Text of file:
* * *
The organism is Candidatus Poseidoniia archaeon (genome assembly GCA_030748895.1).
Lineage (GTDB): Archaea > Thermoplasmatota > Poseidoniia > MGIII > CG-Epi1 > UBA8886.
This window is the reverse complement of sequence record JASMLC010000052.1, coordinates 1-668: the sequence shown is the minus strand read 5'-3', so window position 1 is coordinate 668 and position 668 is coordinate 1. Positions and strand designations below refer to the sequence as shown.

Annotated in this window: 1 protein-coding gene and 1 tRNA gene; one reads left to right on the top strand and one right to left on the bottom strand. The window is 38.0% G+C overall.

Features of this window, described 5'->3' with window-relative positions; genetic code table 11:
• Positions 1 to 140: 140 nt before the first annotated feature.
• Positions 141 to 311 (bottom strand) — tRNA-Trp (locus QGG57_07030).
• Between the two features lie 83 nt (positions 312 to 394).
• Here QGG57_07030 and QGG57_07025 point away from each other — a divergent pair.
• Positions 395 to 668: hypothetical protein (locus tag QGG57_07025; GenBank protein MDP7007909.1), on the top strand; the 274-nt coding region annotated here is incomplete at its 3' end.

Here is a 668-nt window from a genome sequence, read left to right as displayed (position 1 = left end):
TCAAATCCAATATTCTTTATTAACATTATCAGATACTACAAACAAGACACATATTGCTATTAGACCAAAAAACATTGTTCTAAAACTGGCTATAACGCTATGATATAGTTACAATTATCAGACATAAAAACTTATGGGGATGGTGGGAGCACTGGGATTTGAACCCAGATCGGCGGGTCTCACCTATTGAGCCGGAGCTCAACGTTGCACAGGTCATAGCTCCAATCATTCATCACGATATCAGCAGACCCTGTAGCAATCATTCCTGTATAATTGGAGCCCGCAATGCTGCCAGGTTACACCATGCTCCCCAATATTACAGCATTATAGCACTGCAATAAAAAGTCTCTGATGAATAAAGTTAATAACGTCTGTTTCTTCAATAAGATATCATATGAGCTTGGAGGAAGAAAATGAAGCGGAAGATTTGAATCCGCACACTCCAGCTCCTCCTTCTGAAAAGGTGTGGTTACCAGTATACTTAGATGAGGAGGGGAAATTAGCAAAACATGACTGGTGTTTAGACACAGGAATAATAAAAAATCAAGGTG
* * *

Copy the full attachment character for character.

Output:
The organism is Candidatus Poseidoniia archaeon (genome assembly GCA_030748895.1).
Lineage (GTDB): Archaea > Thermoplasmatota > Poseidoniia > MGIII > CG-Epi1 > UBA8886.
This window is the reverse complement of sequence record JASMLC010000052.1, coordinates 1-668: the sequence shown is the minus strand read 5'-3', so window position 1 is coordinate 668 and position 668 is coordinate 1. Positions and strand designations below refer to the sequence as shown.

Annotated in this window: 1 protein-coding gene and 1 tRNA gene; one reads left to right on the top strand and one right to left on the bottom strand. The window is 38.0% G+C overall.

Features of this window, described 5'->3' with window-relative positions; genetic code table 11:
• Positions 1 to 140: 140 nt before the first annotated feature.
• Positions 141 to 311 (bottom strand) — tRNA-Trp (locus QGG57_07030).
• Between the two features lie 83 nt (positions 312 to 394).
• Here QGG57_07030 and QGG57_07025 point away from each other — a divergent pair.
• Positions 395 to 668: hypothetical protein (locus tag QGG57_07025; GenBank protein MDP7007909.1), on the top strand; the 274-nt coding region annotated here is incomplete at its 3' end.

Here is a 668-nt window from a genome sequence, read left to right as displayed (position 1 = left end):
TCAAATCCAATATTCTTTATTAACATTATCAGATACTACAAACAAGACACATATTGCTATTAGACCAAAAAACATTGTTCTAAAACTGGCTATAACGCTATGATATAGTTACAATTATCAGACATAAAAACTTATGGGGATGGTGGGAGCACTGGGATTTGAACCCAGATCGGCGGGTCTCACCTATTGAGCCGGAGCTCAACGTTGCACAGGTCATAGCTCCAATCATTCATCACGATATCAGCAGACCCTGTAGCAATCATTCCTGTATAATTGGAGCCCGCAATGCTGCCAGGTTACACCATGCTCCCCAATATTACAGCATTATAGCACTGCAATAAAAAGTCTCTGATGAATAAAGTTAATAACGTCTGTTTCTTCAATAAGATATCATATGAGCTTGGAGGAAGAAAATGAAGCGGAAGATTTGAATCCGCACACTCCAGCTCCTCCTTCTGAAAAGGTGTGGTTACCAGTATACTTAGATGAGGAGGGGAAATTAGCAAAACATGACTGGTGTTTAGACACAGGAATAATAAAAAATCAAGGTG